Behind the Housing Benefit debate

After a slow start to the debate about the coalition’s reforms to Housing Benefit things seem to be hotting up somewhat. The government proposes capping payments to households at a maximum of £400 per week (or £21,000 a year). The government suggests that this will affect up to 21,000 households or 2% of claimants in the private rented sector. However, over 17,000 of these households are in London, and this constitutes 11% of such claimants in the capital.

Those who argue against the policy see it as the Conservatives’ ‘final solution’ and as an attempt to ‘cleanse’ the poor from our more expensive cities. Whether one accepts such emotive language or sees it as overblown rhetoric, it is certainly the case that there are some fundamental issues that lie behind the proposals. First, the attempt to limit Housing Benefit implies that no one has an absolute right to live in a particular place. One may have roots in a community and be deeply committed to it, but what matters is whether one can afford to live there. Second, the limiting of payments also suggests that a couple should only have children if they can afford them. The state is no longer prepared to automatically increase benefits indefinitely as family size increases.

Put another way, these proposals question whether the state or the taxpayer has a duty to fund the lifestyles of the poor regardless of the cost. Those in receipt of benefits are to face restrictions on their choices, as is the case with those who rely on their own income. Whether the government intended these changes to have these effects, or just saw the proposals in terms of the money they would save is unknown. Certainly, there was no attempt to debate these issues before the policy announcements. However, this should not detract from what is a quite fundamental shift in the role of the state and its duty to the poor.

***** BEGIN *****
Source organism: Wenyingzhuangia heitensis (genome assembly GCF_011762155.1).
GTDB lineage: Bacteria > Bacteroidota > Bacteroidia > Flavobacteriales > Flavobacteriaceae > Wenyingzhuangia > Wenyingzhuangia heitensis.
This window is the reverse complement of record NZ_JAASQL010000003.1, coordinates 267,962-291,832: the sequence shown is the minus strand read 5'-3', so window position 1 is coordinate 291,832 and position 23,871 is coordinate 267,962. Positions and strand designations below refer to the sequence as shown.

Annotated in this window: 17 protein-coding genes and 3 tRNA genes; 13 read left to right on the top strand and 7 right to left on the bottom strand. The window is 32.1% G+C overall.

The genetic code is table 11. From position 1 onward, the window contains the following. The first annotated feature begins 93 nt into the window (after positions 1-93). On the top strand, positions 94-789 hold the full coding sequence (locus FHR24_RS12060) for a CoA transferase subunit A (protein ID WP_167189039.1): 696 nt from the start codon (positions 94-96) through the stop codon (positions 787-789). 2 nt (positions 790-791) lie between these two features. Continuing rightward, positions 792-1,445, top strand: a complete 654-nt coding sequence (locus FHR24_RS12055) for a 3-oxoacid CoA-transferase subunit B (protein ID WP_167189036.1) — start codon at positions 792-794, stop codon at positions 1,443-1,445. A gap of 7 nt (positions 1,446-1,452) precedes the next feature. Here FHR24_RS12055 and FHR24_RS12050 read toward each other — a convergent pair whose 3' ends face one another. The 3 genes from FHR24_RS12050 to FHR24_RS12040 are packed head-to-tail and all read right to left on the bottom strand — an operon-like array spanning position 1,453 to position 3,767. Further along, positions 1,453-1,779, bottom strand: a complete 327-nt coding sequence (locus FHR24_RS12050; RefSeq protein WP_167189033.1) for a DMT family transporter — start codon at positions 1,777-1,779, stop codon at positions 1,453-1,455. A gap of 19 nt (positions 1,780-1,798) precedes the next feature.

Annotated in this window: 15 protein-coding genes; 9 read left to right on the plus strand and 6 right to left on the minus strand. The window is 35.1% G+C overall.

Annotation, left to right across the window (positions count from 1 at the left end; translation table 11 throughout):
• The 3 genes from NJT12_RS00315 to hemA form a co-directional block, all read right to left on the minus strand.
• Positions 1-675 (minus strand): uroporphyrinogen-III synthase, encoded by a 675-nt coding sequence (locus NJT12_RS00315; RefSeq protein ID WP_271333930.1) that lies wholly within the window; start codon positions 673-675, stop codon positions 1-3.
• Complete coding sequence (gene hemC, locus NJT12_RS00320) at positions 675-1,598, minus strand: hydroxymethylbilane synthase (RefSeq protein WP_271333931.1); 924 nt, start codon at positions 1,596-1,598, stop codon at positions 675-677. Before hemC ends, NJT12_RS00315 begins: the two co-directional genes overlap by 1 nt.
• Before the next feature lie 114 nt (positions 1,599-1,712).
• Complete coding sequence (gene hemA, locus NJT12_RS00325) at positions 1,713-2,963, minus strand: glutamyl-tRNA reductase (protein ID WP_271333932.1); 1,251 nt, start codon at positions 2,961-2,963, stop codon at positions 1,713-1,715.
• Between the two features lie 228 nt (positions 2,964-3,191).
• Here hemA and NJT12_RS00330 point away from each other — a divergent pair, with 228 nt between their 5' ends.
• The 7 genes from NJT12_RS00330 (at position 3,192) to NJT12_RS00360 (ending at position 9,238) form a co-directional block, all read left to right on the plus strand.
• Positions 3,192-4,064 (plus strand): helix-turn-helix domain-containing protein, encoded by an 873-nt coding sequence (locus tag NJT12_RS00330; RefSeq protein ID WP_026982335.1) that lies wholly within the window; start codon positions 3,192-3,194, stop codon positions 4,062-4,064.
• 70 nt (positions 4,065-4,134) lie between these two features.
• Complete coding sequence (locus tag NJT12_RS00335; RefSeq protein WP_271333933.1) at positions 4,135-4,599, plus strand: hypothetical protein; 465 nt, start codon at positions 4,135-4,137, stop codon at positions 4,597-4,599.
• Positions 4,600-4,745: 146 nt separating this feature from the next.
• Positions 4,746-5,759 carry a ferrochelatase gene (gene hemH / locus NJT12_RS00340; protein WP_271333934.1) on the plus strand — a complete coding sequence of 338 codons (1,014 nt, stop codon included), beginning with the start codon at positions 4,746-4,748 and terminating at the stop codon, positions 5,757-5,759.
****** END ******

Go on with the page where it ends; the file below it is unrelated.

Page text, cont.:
Dr Peter King is the author of Choice and the End of Social Housing.

Well-meaning benefits to help the poor have created incentives to have children unaffordable by their parents. Reversing this unsustainable policy will no doubt produce a number of hard cases in the short-term. But the government should hold its nerve with a view to the long-term advantages to taxpayers.Undoing many of the welfare state’s incentives to behave irresponsibly (because others are expected to pay) is a massive reform project which will take at least a generation to complete. So that the government is now prepared make a start is indeed good news.

Ignoring the question of whether it is moral to put people on Housing Benefit or any sort of welfare at all is the question of whether the poor are really poor if they are living in Kensington. Should our society be taking people out of a poor neighbourhood into wealth without doing anything to earn it-

Dan, you make an interesting point here. However, putting people on HB in places like Kensington ensure that they stay poor and do not take up work, as there is no way they could afford to fund their housing costs themselves. HB therefore might actually increase the numbers of poor people in rich boroughs.

Actually there was one election document which stated that HB would be capped along the lines the government has proposed. Page 3 of section 2 of the Labour Party Manifesto states:“Housing Benefit will be reformed to ensure that we do not subsidise people to live in the private sector on rents that other ordinary working families could not afford.”It seems that the DWP had been working on such a policy for some while before the election.

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